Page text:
In other words, the government can do whatever it pleases. The Supreme Court, the highest court of appeal in India, will keep expressing discontent, but they can't do anything either. Their hands are tied. They are just supposed to interpret the constitution -- not act as per righteousness. In such a scenario, I feel that the government is actually very very moral whenever it does anything. What else, if not morality, stops it from modifying the constitution to make amendments that ensure that the same party keeps winning every time? What else, if not morality, stops them from framing laws making their rule permanent? Nothing. Pure morality. All strong words like sovereignty, democracy, liberty, et al, combined don't have enough power to stop this -- and yet, we have the government performing at least some degree (+ve or -ve).
G B Shaw mused:What recently happened in my home-state, Bihar, raised similar demands for moral ownership. A "constitutionally elected" assembly was dissolved because the governor did not deem the majority party deserving enough. That was on 23rd May. Four months later, the Supreme Court wakes up (why??) to announce that the governor was wrong. It was constitutionally wrong, but nothing can be undone. Who owns the constitutional responsibility in this case? Oh, I see -- The can-always-be-blamed Mr Nobody. The opposition, unfailingly, has again renewed its demands for the government to own moral responsibility! And the prime minister, it seems, has agreed that he cannot disown moral responsibility. Oh, how cute. I love you. Please go to hell (on your own money).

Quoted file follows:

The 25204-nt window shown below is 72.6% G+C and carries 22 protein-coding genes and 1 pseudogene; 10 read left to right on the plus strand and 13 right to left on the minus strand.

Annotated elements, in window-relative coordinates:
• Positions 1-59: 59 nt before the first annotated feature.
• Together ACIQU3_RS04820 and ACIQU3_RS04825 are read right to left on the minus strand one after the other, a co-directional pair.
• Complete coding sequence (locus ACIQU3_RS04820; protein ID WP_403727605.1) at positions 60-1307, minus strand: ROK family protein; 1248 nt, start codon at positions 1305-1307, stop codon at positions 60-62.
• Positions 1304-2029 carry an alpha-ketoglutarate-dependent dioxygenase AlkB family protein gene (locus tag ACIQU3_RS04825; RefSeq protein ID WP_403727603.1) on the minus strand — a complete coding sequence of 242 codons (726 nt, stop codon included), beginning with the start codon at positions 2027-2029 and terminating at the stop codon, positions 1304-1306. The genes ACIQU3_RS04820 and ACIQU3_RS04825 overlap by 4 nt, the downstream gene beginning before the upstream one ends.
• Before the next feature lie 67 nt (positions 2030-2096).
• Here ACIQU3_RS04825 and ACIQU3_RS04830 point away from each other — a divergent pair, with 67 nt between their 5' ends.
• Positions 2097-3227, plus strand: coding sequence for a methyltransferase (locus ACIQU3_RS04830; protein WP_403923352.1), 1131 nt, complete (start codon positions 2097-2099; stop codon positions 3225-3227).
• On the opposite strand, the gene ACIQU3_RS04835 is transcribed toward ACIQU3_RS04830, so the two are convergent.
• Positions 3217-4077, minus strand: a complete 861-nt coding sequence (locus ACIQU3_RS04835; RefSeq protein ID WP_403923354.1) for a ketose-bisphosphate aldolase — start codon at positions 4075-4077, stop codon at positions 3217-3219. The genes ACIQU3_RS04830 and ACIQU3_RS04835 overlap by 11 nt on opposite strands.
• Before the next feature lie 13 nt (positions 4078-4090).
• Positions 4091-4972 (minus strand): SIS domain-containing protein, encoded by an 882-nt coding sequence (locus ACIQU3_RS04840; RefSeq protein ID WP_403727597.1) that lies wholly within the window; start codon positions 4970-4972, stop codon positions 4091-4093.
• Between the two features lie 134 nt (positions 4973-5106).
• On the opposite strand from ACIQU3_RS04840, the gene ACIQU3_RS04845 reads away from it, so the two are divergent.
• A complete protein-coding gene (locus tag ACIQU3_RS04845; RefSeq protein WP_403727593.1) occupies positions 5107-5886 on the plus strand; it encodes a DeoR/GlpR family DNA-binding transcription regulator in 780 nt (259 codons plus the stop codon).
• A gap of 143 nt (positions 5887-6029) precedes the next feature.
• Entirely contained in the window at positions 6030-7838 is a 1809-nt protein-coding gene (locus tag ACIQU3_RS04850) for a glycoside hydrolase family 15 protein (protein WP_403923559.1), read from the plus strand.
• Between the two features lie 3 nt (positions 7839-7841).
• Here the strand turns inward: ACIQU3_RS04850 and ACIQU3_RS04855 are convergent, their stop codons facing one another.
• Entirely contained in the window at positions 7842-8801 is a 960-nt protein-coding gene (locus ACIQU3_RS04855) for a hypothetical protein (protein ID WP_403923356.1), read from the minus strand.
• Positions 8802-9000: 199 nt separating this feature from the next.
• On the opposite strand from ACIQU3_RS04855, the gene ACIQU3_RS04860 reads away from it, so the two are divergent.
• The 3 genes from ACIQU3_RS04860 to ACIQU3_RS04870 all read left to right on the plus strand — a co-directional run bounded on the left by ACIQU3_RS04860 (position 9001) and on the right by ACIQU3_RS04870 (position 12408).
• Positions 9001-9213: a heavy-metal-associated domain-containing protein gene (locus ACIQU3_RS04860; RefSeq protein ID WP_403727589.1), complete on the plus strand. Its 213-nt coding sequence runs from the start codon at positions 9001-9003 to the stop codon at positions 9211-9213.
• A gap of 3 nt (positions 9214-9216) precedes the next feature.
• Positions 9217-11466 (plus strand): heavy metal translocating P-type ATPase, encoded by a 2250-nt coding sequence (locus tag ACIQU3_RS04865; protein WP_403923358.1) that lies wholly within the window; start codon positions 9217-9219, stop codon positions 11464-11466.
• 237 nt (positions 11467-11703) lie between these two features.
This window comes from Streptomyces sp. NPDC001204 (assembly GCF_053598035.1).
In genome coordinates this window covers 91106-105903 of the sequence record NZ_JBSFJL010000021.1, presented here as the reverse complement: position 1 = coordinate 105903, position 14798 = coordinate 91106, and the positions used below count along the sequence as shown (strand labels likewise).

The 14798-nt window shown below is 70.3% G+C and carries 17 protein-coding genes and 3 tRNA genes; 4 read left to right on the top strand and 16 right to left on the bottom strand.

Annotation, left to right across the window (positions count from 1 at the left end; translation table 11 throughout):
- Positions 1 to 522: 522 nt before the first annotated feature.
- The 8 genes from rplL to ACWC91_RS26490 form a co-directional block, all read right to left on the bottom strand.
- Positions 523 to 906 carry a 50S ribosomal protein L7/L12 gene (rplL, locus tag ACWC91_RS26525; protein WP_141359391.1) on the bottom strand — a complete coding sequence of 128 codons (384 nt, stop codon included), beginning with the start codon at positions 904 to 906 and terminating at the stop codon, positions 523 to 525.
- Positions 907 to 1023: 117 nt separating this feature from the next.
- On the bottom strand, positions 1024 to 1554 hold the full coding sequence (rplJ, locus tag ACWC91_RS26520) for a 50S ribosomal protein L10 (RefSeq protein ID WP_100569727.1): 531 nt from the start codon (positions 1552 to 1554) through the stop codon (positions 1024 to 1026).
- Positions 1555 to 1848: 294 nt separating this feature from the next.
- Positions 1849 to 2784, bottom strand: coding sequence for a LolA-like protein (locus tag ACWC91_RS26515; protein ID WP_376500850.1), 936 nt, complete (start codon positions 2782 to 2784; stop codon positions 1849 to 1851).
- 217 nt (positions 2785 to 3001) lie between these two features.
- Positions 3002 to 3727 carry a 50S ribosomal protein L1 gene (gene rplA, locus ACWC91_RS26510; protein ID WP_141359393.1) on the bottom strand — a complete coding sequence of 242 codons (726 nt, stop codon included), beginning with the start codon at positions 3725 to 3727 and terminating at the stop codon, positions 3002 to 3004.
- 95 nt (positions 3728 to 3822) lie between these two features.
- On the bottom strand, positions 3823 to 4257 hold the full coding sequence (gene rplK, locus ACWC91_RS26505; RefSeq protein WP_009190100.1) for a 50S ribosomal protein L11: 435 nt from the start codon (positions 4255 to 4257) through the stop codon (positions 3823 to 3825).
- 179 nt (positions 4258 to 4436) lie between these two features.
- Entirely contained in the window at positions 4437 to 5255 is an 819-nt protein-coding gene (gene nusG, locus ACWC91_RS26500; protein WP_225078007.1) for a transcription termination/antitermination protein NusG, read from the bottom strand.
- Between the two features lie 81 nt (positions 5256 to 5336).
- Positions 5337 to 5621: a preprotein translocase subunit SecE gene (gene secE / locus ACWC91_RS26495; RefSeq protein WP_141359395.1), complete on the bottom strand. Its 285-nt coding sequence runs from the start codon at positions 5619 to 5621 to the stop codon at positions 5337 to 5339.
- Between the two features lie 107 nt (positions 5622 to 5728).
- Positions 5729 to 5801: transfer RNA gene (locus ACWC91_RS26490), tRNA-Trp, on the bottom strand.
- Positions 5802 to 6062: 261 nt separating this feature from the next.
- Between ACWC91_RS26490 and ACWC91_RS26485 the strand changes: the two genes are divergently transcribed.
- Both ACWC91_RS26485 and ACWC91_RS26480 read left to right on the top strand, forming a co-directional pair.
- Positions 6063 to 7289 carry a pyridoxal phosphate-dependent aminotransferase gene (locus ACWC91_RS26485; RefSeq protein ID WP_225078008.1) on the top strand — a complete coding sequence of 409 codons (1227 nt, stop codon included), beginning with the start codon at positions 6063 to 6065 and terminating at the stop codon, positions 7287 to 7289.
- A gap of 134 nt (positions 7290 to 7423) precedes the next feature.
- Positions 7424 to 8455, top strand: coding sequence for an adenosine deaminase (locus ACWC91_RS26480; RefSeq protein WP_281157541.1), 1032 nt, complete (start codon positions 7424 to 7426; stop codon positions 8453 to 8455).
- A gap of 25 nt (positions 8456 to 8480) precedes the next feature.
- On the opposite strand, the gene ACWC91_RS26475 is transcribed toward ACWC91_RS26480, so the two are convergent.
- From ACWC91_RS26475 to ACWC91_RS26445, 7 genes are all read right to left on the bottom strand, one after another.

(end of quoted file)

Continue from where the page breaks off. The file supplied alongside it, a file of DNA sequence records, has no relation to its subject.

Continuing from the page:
Democracy is a device which ensures we shall be governed no better than we deserve.
So hopeless is the nature of the holy constitution of the largest democracy of the world (yeah, it's India) that I wonder -- Isn't this collection of 395 articles no more than a huge and perfect crap-book? What's the use? I tried to reason out some possible uses of the bulky constitution.
Use as Toilet paper
Use for literature study
"Article 32 confers upon the citizens of India the right to constitutional remedies. ...."Ah, don't worry what this right is -- 'tis too impractical. This is the only place in my 22 years of life that I have seen the "confers upon" phrase being used, and I find it sweetly poetic. Perhaps the makers of the constitution mistook this exercise as an endeavor towards the Nobel Prize for Literature. They didn't get it -- and they died of shock. "We, the people of India, having solemnly ....." is another favorite and by-heart.
Use as a flare
That's it. No more practical uses of the crap called the Constitution of India. Sorry founding fathers. None that I can think of presently. And no -- it does not deserve the Literature Nobel, either!